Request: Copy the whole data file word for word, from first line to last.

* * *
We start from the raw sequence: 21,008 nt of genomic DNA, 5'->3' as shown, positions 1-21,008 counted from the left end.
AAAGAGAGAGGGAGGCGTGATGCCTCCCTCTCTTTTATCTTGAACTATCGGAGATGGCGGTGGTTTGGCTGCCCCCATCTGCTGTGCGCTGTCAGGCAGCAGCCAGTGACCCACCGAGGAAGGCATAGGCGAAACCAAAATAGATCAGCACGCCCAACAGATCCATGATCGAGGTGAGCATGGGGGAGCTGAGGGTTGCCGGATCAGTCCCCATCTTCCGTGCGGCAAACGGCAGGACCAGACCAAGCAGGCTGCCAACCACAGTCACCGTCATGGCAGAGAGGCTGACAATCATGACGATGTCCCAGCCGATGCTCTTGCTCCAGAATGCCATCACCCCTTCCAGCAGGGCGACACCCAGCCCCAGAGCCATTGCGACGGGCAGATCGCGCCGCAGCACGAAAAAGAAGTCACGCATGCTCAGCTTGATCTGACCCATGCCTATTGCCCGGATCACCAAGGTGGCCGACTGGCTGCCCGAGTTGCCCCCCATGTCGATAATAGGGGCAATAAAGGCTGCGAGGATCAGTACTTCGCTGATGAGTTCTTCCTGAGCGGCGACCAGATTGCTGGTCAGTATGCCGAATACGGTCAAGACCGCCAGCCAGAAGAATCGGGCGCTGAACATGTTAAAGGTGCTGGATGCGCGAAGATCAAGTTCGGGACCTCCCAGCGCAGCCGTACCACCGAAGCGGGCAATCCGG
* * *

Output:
We start from the raw sequence: 21,008 nt of genomic DNA, 5'->3' as shown, positions 1-21,008 counted from the left end.
AAAGAGAGAGGGAGGCGTGATGCCTCCCTCTCTTTTATCTTGAACTATCGGAGATGGCGGTGGTTTGGCTGCCCCCATCTGCTGTGCGCTGTCAGGCAGCAGCCAGTGACCCACCGAGGAAGGCATAGGCGAAACCAAAATAGATCAGCACGCCCAACAGATCCATGATCGAGGTGAGCATGGGGGAGCTGAGGGTTGCCGGATCAGTCCCCATCTTCCGTGCGGCAAACGGCAGGACCAGACCAAGCAGGCTGCCAACCACAGTCACCGTCATGGCAGAGAGGCTGACAATCATGACGATGTCCCAGCCGATGCTCTTGCTCCAGAATGCCATCACCCCTTCCAGCAGGGCGACACCCAGCCCCAGAGCCATTGCGACGGGCAGATCGCGCCGCAGCACGAAAAAGAAGTCACGCATGCTCAGCTTGATCTGACCCATGCCTATTGCCCGGATCACCAAGGTGGCCGACTGGCTGCCCGAGTTGCCCCCCATGTCGATAATAGGGGCAATAAAGGCTGCGAGGATCAGTACTTCGCTGATGAGTTCTTCCTGAGCGGCGACCAGATTGCTGGTCAGTATGCCGAATACGGTCAAGACCGCCAGCCAGAAGAATCGGGCGCTGAACATGTTAAAGGTGCTGGATGCGCGAAGATCAAGTTCGGGACCTCCCAGCGCAGCCGTACCACCGAAGCGGGCAATCCGG